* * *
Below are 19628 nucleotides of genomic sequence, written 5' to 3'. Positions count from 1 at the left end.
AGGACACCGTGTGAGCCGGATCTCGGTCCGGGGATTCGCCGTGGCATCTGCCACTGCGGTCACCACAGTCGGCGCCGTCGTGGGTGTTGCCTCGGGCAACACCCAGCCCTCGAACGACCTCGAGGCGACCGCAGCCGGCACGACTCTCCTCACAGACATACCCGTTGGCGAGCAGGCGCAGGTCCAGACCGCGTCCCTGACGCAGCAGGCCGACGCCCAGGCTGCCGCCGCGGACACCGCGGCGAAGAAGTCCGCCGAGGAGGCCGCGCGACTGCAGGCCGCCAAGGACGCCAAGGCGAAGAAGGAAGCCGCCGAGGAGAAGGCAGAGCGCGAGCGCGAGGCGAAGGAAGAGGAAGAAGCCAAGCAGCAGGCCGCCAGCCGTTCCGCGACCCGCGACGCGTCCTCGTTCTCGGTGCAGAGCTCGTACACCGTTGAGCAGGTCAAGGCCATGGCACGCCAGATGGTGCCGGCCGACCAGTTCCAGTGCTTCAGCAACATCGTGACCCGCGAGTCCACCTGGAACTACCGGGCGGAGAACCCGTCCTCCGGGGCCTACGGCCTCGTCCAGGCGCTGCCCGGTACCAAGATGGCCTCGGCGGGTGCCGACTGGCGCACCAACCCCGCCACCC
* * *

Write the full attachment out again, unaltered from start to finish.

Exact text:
Below are 19628 nucleotides of genomic sequence, written 5' to 3'. Positions count from 1 at the left end.
AGGACACCGTGTGAGCCGGATCTCGGTCCGGGGATTCGCCGTGGCATCTGCCACTGCGGTCACCACAGTCGGCGCCGTCGTGGGTGTTGCCTCGGGCAACACCCAGCCCTCGAACGACCTCGAGGCGACCGCAGCCGGCACGACTCTCCTCACAGACATACCCGTTGGCGAGCAGGCGCAGGTCCAGACCGCGTCCCTGACGCAGCAGGCCGACGCCCAGGCTGCCGCCGCGGACACCGCGGCGAAGAAGTCCGCCGAGGAGGCCGCGCGACTGCAGGCCGCCAAGGACGCCAAGGCGAAGAAGGAAGCCGCCGAGGAGAAGGCAGAGCGCGAGCGCGAGGCGAAGGAAGAGGAAGAAGCCAAGCAGCAGGCCGCCAGCCGTTCCGCGACCCGCGACGCGTCCTCGTTCTCGGTGCAGAGCTCGTACACCGTTGAGCAGGTCAAGGCCATGGCACGCCAGATGGTGCCGGCCGACCAGTTCCAGTGCTTCAGCAACATCGTGACCCGCGAGTCCACCTGGAACTACCGGGCGGAGAACCCGTCCTCCGGGGCCTACGGCCTCGTCCAGGCGCTGCCCGGTACCAAGATGGCCTCGGCGGGTGCCGACTGGCGCACCAACCCCGCCACCC